Vaccine provisioning at the level of health care personnel is complicated but can be optimized to limit the possible negative impact resulting from the initial rollout of the vaccination. While intelligent algorithms can likely be constructed to optimize vaccine scheduling to minimize staff absences due to adverse reactions, a manual process is quite manageable as well. If hospitals provide managers with vaccine administration schedules, the schedules can be cross-referenced with staff schedules to minimize times that vaccine administration would be immediately followed by work periods. Ideally, both vaccines would be scheduled such that personnel would have 3-4 days following administration where they are not scheduled to work. When vaccine administration schedules do not line up perfectly with a particular employee’s schedule, which will likely occur frequently, selecting vaccine administration dates that would correlate with the least number of shifts following the vaccine would be optimal. Allowing for conflicts following the first vaccine while prioritizing time off after dose #2, which has a substantially higher rate of systemic reactions, is another strategy that should be employed.
While employees will all be eager to receive a vaccine, it is important to remember the reason health care personnel are being vaccinated in the first place – to maximize benefits and minimize harm. Thus, it is at the population level that we have been selected to receive the vaccine, and it is likewise our responsibility to allocate it at the local level in a way that amplifies these same principles. Having a strategy to do so in a thoughtful, deliberate, and organized fashion will ensure that we all have the right place in the line to keep us safe and bolster our ability to care for the communities that we are committed to serve.
Guidelines to Consider for Vaccine Provisioning
- Avoid having staff individually schedule vaccinations; if staff prefer to schedule their own vaccination, consider pushing such requests to weeks later in the vaccination rollout.
- Develop vaccination schedules for health care personnel and provide these schedules to managers such that staff schedules can be coordinated optimally with vaccination dates.
- To optimize staff vaccination and date selection, keep the following in mind:
- Begin with education regarding the vaccination and then identify staff that plan to opt out of the vaccination in a non-judgmental, confidential manner.
- Make the work easy by leveraging spreadsheet tools to clearly display when staff’s schedules align with vaccination dates and when they have off for 3-4 days following vaccination dates. Working with an analyst, implement conditional formatting, for example, for this purpose.
- Work through each staff member’s schedule, identifying if there is an obvious option that optimizes vaccine administration.
- If there is more than one clear option, select the earlier date.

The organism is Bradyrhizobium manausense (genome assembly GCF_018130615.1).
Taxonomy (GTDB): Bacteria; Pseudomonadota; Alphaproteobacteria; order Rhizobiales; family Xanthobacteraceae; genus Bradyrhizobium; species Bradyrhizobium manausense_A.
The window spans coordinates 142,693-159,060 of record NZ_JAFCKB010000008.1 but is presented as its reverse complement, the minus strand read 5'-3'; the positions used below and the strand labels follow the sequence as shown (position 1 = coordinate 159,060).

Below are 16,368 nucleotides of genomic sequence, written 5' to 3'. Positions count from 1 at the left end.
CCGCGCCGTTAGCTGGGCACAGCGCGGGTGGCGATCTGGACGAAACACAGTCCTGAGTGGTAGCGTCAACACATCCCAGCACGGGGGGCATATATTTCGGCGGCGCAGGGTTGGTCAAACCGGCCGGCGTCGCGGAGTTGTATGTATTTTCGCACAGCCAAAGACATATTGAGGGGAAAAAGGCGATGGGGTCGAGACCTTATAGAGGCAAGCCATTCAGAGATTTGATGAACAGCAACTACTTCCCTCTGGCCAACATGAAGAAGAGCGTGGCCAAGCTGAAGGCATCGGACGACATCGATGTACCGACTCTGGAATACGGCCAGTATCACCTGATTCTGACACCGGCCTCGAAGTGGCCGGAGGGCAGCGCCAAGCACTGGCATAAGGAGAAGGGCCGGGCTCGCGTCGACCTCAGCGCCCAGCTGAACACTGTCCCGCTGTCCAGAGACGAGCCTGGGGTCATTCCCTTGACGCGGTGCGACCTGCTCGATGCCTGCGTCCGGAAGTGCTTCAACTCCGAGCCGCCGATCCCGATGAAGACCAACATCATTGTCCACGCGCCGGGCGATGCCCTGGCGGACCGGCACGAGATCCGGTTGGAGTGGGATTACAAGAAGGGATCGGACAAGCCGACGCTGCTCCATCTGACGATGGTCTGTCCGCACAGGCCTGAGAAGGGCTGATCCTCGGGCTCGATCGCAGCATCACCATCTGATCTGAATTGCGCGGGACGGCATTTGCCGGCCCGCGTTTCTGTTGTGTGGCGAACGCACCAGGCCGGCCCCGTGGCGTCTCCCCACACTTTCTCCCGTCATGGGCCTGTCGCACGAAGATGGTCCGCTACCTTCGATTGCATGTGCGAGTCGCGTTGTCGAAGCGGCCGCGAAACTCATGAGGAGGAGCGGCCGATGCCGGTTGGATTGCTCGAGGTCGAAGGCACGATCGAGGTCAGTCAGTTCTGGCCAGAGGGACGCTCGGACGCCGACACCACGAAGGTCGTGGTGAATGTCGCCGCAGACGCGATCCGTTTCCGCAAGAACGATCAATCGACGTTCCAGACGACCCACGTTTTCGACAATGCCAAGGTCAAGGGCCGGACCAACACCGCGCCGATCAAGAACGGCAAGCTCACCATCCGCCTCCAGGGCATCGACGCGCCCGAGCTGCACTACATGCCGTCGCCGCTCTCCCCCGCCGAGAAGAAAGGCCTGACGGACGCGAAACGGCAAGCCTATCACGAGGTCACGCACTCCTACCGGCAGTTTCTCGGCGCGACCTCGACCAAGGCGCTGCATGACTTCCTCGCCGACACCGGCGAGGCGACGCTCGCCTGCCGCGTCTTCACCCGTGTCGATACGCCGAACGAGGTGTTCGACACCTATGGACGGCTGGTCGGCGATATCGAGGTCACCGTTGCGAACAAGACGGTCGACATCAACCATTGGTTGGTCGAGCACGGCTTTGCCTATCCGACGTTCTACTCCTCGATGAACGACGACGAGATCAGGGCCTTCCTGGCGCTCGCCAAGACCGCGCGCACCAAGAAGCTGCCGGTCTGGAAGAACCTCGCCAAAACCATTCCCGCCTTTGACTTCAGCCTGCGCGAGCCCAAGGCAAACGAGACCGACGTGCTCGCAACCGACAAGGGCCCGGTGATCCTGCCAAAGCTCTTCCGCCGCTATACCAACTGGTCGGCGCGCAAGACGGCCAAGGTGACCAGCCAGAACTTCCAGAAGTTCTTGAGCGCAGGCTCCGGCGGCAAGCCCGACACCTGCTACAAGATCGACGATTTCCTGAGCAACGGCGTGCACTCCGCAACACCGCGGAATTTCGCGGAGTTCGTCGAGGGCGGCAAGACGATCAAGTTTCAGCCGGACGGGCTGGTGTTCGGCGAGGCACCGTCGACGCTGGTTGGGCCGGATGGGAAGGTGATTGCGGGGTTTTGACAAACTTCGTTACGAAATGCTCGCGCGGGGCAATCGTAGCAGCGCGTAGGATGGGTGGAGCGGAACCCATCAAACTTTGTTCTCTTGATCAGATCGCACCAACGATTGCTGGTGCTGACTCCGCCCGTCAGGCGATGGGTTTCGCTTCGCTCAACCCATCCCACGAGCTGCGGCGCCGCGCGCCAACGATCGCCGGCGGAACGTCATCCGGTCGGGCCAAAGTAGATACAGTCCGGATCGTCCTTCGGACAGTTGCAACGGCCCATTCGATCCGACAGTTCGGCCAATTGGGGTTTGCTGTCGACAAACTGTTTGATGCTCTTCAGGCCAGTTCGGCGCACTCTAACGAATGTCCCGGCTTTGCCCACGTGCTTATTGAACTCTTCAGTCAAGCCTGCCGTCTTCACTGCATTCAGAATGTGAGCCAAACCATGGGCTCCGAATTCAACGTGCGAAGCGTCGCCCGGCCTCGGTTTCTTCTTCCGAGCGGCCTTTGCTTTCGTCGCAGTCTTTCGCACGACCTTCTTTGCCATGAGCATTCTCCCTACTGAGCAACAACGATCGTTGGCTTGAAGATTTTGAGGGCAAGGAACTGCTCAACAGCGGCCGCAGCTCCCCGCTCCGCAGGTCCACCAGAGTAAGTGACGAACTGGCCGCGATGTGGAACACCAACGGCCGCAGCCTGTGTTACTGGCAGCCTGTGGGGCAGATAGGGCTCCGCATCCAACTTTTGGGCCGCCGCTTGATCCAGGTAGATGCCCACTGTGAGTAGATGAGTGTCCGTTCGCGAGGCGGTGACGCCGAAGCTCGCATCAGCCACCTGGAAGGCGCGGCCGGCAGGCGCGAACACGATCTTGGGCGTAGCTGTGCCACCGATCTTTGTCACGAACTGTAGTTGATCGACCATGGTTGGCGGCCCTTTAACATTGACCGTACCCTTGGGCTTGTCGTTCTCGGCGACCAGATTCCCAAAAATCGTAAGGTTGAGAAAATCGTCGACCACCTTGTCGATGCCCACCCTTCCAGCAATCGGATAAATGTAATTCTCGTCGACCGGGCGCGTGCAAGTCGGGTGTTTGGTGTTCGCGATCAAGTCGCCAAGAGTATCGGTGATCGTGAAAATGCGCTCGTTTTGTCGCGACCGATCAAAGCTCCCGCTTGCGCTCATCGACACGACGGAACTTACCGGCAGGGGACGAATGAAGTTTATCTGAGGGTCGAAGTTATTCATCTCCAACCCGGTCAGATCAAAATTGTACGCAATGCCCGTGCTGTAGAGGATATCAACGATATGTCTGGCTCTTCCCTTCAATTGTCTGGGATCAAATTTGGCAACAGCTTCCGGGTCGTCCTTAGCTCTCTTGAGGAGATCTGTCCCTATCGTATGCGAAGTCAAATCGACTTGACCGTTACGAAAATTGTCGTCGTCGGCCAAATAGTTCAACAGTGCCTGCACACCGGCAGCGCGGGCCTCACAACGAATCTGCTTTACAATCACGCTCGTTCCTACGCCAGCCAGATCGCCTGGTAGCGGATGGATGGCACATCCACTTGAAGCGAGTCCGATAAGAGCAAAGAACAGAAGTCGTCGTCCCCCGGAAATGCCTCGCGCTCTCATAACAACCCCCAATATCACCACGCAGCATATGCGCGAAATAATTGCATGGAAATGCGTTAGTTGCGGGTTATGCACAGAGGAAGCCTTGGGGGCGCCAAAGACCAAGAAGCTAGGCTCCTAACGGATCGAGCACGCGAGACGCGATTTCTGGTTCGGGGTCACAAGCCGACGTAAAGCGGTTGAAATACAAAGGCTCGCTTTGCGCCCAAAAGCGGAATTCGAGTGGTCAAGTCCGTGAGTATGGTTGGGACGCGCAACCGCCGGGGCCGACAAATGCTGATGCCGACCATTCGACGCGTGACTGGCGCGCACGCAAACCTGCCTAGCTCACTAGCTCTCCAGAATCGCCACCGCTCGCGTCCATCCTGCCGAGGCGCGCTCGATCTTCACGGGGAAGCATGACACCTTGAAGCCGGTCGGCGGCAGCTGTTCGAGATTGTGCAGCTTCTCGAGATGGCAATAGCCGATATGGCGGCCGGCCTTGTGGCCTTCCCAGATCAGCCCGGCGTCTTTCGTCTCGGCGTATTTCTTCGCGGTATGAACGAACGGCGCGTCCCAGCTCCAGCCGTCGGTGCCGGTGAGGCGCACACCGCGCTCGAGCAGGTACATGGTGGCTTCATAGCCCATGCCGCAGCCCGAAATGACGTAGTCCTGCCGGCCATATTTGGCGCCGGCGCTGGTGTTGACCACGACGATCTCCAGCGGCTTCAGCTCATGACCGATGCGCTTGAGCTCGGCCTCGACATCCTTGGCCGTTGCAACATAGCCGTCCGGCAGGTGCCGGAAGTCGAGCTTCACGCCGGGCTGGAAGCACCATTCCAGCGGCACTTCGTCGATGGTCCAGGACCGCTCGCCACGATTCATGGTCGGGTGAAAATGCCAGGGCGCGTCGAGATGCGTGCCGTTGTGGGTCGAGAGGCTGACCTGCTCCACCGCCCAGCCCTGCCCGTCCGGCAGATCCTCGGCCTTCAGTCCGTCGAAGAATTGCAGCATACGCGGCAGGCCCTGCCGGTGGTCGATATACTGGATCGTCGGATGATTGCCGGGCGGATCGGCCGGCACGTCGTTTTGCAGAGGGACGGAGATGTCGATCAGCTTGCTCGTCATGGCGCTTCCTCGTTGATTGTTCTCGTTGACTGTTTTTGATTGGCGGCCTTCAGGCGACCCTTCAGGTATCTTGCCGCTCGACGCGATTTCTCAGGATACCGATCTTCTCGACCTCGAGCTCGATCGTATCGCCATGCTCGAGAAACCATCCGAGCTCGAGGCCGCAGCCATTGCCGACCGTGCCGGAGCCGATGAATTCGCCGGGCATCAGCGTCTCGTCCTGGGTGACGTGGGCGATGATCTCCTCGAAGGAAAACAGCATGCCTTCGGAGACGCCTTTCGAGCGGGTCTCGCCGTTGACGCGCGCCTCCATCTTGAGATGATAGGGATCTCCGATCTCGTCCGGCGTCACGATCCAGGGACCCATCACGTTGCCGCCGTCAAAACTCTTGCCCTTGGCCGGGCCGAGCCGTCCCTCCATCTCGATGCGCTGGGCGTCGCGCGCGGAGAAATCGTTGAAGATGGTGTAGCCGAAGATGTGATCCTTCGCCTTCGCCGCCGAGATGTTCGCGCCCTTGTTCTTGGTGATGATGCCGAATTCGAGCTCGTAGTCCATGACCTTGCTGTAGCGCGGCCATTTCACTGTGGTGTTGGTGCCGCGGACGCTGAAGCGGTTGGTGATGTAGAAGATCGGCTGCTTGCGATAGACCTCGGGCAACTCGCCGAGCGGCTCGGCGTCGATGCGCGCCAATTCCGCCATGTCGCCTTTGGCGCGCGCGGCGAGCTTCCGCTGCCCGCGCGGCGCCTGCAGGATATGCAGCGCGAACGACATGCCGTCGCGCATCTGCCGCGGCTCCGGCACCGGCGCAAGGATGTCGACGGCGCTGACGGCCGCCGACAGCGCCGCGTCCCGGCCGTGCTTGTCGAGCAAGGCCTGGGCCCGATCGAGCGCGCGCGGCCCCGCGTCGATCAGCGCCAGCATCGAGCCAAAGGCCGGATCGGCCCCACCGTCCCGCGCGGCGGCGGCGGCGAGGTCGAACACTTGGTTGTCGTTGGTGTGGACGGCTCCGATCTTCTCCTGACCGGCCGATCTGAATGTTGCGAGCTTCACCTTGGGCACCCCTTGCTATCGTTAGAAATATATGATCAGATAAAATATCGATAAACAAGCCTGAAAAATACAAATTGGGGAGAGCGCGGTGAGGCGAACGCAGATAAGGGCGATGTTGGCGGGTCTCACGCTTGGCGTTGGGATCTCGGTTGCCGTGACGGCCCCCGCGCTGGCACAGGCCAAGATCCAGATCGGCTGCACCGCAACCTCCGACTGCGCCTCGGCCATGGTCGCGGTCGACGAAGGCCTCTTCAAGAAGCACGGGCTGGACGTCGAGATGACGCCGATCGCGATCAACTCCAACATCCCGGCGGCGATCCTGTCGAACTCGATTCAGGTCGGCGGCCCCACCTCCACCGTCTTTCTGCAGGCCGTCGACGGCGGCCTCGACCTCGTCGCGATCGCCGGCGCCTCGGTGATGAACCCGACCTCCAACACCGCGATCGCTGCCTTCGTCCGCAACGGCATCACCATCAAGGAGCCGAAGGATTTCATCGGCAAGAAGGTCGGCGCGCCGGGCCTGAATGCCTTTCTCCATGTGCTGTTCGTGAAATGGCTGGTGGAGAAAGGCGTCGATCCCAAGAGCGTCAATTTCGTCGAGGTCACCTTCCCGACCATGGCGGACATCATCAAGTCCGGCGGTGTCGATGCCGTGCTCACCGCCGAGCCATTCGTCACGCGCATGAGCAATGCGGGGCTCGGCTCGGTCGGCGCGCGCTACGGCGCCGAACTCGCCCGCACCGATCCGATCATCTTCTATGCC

- If no choice allows for 3-4 days off following both doses #1 and #2, select the option that (a) decreases the conflicts during work periods following vaccine administration, and (b) prioritizes time off following dose #2.
- When a particular employee’s schedule does not allow for any option without many shift conflicts, consider selecting a dates for vaccination which are followed by shifts that are easiest to fill through moonlighting/per diem options.
- Following identification of best-fit vaccination dates, if the distribution of dates is not even and the hospital/health system are unable to support the number of staff that would be scheduled on a particular date, use a random process to review staff who would have been scheduled on that date, one at a time, to determine if another option would be a reasonable fit. Continue to work through employees on that date until enough staff have a different date identified.
- Managers, when considering their own vaccination, should either select a date later among the available options or delegate selection of their vaccination date to another person in their group.
- Managers should review the process with their staff and be transparent.
[i] Dooling K, McClung N, Chamberland M, et al. The Advisory Committee on Immunization Practices’ Interim Recommendation for Allocating Initial Supplies of COVID-19 Vaccine — United States, 2020. MMWR Morb Mortal Wkly Rep 2020;69:1857-1859. DOI: http://dx.doi.org/10.15585/mmwr.mm6949e1
[iii] McClung N, Chamberland M, Kinlaw K, et al. The Advisory Committee on Immunization Practices’ Ethical Principles for Allocating Initial Supplies of COVID-19 Vaccine — United States, 2020. MMWR Morb Mortal Wkly Rep 2020;69:1782-1786. DOI: http://dx.doi.org/10.15585/mmwr.mm6947e3
[iv] Polack FP, Thomas SJ, Kitchin N, et al. Safety and efficacy of the BNT162b2 mRNA covid-19 vaccine. N Engl J Med 2020. doi:10.1056/NEJMoa2034577
[v] https://covid.cdc.gov/covid-data-tracker/#forecasting_weeklycases, accessed 12/15/20